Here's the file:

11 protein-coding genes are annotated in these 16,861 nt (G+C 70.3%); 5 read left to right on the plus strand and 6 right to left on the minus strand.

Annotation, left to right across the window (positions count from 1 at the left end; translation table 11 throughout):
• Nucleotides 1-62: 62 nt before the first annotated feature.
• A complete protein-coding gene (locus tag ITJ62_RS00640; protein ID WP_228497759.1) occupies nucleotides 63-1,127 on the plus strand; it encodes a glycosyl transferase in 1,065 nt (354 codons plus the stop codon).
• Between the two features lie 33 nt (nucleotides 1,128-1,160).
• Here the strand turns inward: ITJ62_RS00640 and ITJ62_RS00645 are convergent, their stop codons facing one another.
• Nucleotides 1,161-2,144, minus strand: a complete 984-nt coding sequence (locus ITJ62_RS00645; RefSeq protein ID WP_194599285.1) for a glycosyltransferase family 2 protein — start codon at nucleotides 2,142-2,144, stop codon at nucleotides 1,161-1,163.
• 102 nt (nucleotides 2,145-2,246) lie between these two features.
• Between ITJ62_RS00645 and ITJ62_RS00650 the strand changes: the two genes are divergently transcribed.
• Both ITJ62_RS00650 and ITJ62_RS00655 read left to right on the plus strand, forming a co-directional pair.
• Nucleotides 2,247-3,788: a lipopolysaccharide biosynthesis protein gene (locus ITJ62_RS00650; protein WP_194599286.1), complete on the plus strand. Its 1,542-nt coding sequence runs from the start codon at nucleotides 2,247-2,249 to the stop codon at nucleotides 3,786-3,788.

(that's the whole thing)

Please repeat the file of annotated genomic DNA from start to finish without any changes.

11 protein-coding genes are annotated in these 16,861 nt (G+C 70.3%); 5 read left to right on the plus strand and 6 right to left on the minus strand.

Annotation, left to right across the window (positions count from 1 at the left end; translation table 11 throughout):
• Nucleotides 1-62: 62 nt before the first annotated feature.
• A complete protein-coding gene (locus tag ITJ62_RS00640; protein ID WP_228497759.1) occupies nucleotides 63-1,127 on the plus strand; it encodes a glycosyl transferase in 1,065 nt (354 codons plus the stop codon).
• Between the two features lie 33 nt (nucleotides 1,128-1,160).
• Here the strand turns inward: ITJ62_RS00640 and ITJ62_RS00645 are convergent, their stop codons facing one another.
• Nucleotides 1,161-2,144, minus strand: a complete 984-nt coding sequence (locus ITJ62_RS00645; RefSeq protein ID WP_194599285.1) for a glycosyltransferase family 2 protein — start codon at nucleotides 2,142-2,144, stop codon at nucleotides 1,161-1,163.
• 102 nt (nucleotides 2,145-2,246) lie between these two features.
• Between ITJ62_RS00645 and ITJ62_RS00650 the strand changes: the two genes are divergently transcribed.
• Both ITJ62_RS00650 and ITJ62_RS00655 read left to right on the plus strand, forming a co-directional pair.
• Nucleotides 2,247-3,788: a lipopolysaccharide biosynthesis protein gene (locus ITJ62_RS00650; protein WP_194599286.1), complete on the plus strand. Its 1,542-nt coding sequence runs from the start codon at nucleotides 2,247-2,249 to the stop codon at nucleotides 3,786-3,788.